At the Table: Fast-casual Afghan food? It’s here, and it’s very good

I have never eaten fish so tender and flavorful
Clockwise from top: Naan, kaduna borani and banjan borani at Mazadar Mediterranean Kitchen.
Clockwise from top: Naan, kaduna borani and banjan borani at Mazadar Mediterranean Kitchen.

I am no longer an avid shopper. But I have gained increasing respect for strip malls. In the past, if you got hungry shopping, you could duck into a fast-food chain and grab a burger, a slice of pizza or some soft-serve ice cream.

But with our rapidly evolving population, our tastes in food (pun intended) and resources designed to create ethnic meals have spread and grown.

Large cities offered a variety of foreign delicacies, but not so much in the suburbs.

Until now.

For example: Heading east just past the intersection of routes 5 and 155 is Central Square Plaza — not really a square, but a disconnected and irregular strip mall. At the east end are a beauty spa, barber shop, nail boutique and tanning salon.

In contrast on the west end is Mazadar (Persian for “very delicious”).

The name is accurate. The food we enjoyed during a recent late lunch was among the best we’ve enjoyed in a no-frills venue — or any venue, for that matter. Although the large-word graphics (“kabobs,” “chicken,” “sizzle,” “fresh”) in a color scheme of black, red and white were not particularly restful and conducive to dining, the soothing Middle Eastern background music definitely was.

Half-page menus printed in black, red and white on heavy paper were available at the door, and a large animated version was hung above the front counter where the customer placed an order. Food selections were sorted into groups including appetizers; kabobs (and combos); wraps and wings; veggie entrees; salad, desserts; and sides, sauces and drinks.

My motto is, “When in an Afghan restaurant, order Afghan food.” That meant appetizer kadu borani ($5.50) for me and banjan borani ($6) for dependable guest. Borani is essentially a yogurt dip, often with spinach (or other vegetables) and various seasonings. Kadu borani is made with bright orange pumpkin, while banjan borani is made with fried eggplant. The eggplant was served warm while the pumpkin was room temperature.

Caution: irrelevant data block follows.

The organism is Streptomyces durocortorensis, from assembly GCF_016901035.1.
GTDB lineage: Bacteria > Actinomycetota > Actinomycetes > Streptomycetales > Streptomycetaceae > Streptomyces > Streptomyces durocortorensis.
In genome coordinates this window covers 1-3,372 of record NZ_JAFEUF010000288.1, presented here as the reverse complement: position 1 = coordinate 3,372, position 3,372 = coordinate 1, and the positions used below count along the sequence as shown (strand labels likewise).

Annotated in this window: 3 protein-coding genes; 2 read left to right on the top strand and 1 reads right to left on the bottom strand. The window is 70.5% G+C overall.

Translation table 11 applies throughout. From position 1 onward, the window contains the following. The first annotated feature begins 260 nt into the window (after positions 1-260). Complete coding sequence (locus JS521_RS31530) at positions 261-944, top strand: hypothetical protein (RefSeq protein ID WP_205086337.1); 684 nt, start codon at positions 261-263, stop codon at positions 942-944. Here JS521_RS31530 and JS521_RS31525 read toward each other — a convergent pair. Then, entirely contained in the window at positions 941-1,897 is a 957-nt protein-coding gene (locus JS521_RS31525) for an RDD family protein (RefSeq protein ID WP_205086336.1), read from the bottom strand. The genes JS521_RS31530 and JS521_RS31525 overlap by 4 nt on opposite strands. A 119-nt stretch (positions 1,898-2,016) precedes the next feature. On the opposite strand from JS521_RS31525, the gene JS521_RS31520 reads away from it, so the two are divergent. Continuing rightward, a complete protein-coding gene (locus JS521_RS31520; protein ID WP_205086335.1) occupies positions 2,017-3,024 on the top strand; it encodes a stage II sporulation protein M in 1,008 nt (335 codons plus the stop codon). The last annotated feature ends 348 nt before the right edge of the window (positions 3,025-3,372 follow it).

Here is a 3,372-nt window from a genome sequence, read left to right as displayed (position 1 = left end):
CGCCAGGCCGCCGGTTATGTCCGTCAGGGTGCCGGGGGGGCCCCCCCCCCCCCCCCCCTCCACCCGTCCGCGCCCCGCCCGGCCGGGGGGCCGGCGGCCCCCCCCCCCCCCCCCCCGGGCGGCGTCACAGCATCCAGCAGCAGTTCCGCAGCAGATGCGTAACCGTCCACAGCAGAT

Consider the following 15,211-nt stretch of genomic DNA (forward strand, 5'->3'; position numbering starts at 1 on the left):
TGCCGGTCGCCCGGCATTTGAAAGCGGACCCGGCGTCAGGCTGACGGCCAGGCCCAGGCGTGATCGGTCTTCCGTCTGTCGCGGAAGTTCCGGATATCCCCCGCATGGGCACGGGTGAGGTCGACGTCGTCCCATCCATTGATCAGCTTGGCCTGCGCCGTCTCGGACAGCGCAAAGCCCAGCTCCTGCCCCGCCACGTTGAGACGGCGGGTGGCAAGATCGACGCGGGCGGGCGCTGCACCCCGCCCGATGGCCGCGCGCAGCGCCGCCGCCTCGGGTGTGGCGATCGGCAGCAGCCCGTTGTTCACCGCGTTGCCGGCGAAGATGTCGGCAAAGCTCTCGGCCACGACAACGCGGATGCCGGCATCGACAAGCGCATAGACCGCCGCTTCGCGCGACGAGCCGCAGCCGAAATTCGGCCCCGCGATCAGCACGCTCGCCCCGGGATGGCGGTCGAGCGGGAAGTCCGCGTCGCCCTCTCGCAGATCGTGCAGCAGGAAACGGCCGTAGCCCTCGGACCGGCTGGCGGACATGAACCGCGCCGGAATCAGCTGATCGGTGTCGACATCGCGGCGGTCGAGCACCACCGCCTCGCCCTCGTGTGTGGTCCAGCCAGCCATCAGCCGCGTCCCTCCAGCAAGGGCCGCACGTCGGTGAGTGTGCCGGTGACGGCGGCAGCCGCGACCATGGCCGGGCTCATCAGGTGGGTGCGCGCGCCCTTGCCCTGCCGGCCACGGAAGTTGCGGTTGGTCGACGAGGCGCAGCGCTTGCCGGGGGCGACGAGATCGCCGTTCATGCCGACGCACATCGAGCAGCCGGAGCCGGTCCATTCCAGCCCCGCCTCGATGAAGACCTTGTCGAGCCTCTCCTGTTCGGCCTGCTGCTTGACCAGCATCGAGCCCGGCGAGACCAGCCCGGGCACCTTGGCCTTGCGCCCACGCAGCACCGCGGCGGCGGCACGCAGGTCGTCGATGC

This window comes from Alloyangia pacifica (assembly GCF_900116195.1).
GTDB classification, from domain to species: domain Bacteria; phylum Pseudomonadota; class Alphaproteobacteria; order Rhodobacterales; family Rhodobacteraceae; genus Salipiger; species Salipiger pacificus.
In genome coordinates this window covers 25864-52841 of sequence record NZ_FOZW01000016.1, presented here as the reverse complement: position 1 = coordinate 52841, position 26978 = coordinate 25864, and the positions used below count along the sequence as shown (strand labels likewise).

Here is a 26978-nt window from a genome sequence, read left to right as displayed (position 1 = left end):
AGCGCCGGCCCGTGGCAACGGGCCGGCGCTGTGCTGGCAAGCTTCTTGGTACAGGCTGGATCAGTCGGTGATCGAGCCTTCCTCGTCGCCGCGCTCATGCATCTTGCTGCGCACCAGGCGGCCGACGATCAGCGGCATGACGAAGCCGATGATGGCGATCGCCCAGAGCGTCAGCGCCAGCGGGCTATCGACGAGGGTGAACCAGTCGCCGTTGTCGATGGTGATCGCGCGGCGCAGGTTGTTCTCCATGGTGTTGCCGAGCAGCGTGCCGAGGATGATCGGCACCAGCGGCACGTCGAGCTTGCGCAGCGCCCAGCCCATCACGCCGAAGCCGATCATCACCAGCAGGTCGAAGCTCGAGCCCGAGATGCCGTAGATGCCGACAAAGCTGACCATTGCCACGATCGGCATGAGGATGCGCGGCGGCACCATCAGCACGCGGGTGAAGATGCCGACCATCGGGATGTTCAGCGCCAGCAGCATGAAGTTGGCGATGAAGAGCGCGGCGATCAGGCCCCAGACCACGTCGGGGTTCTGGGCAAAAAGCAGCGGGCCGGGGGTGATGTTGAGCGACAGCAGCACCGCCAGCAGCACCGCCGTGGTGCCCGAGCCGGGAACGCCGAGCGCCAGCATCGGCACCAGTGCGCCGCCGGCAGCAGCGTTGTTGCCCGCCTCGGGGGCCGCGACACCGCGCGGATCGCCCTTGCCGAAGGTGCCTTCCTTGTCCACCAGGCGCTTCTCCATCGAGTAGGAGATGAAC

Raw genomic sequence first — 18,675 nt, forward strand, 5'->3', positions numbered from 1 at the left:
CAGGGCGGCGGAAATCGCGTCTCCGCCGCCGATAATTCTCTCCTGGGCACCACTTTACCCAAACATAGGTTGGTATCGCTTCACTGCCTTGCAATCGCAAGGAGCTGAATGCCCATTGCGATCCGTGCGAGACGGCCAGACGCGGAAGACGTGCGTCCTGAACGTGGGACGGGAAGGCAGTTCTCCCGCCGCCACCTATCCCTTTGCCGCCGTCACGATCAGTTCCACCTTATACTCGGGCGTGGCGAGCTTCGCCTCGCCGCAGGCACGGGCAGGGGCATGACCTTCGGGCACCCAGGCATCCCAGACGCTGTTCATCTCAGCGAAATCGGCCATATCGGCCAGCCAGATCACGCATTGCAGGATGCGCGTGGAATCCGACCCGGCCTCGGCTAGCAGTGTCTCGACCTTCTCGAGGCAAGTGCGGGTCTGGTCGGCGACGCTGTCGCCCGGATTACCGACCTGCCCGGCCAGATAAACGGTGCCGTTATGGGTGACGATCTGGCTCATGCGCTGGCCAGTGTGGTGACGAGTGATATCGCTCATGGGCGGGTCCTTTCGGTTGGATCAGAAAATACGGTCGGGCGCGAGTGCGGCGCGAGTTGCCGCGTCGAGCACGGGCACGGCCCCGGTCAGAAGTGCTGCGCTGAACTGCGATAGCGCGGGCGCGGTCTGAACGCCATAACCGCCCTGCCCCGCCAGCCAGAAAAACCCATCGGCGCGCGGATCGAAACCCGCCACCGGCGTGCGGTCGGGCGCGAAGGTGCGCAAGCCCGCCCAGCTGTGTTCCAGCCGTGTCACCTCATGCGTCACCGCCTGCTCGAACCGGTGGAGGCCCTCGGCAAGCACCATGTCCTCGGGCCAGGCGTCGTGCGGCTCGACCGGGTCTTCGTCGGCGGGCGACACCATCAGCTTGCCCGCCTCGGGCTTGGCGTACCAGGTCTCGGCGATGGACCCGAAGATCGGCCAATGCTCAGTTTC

Both were slightly pureed and then artistically drizzled with a yogurt, lemon, garlic and dill sauce.

We ate the appetizers with forks like a side dish, and dipped and scooped with Afghan naan (much like crispy focaccia cut into 4” squares).

A standard but extremely fresh salad of cucumbers, lettuce, red onion and romaine accompanied our meals, and we opted to use the Afghan sauces (yogurt, cilantro or hot) in various combinations instead of the “regular” dressings, which server Mariam offered.

Old friend chose salmon fish kabobs ($15.95) as his entree. Described as “marinated in our special seasonings and grilled to perfection on skewers,” it was served on a generous bed of Afghan kabuli (long-grained) rice. But it was the chunks of salmon that drove us both wild.

I have never eaten fish so tender and flavorful. Never. Whatever the ingredients of the “special seasoning” were, they created magic.

And to add to our enjoyment, a shaker of ground, dried dark baby grapes (sumac) was left on the table. Miriam explained that sprinkling some on the food would enhance the flavor. I poured a little in my hand and tasted it, detecting only a faint, sweet flavor.

My four small lamb chops had been marinated in the same subtle house seasonings as the salmon. And as with the salmon, the seasoning gave the meat its Mazadar signature flavor. I ate one chop, shared a second with my guest and brought the other two home. The meat was slightly overcooked and therefore a little dry, but lined up on an oval dish heaped with kabuli, the result was quite palatable.

Mazadar offers three traditional desserts: baklawa ($3.95), firnee ($2.95) and cheesecake ($3.95). We chose to share a container of firnee because it was least familiar to us.

Served chilled, this cornstarch pudding was seasoned with cardamom (tiny black specks of seeds were visible like so many pepper grains in the silky, off-white pudding) and chopped green pistachio nuts. The cool, soothing consistency of the firnee was a perfect finish to a fine Afghan meal.


Mazadar’s meat is all-natural, grass-fed organic halal. Kabuli palaw is a meal that includes rice, raisins, carrots and lamb, and is considered the Afghan national dish.

Mazadar Mediterranean Kitchen

WHERE: 1839 Central Ave., Albany, NY 12205; 518-464-0800;
WHEN: Monday-Thursday 11 a.m.-9 p.m., Friday-Saturday 11 a.m.-10 p.m., Sunday 11 a.m-9 p.m.
HOW MUCH: $49.85 (for two appetizers, two entrees, three beverages, one dessert) without tax and tip
MORE INFO: Lot parking, major credit cards accepted, noise level permits conversation, accessible, 14 tables, takeout, online ordering and delivery.

Categories: Food, Life and Arts

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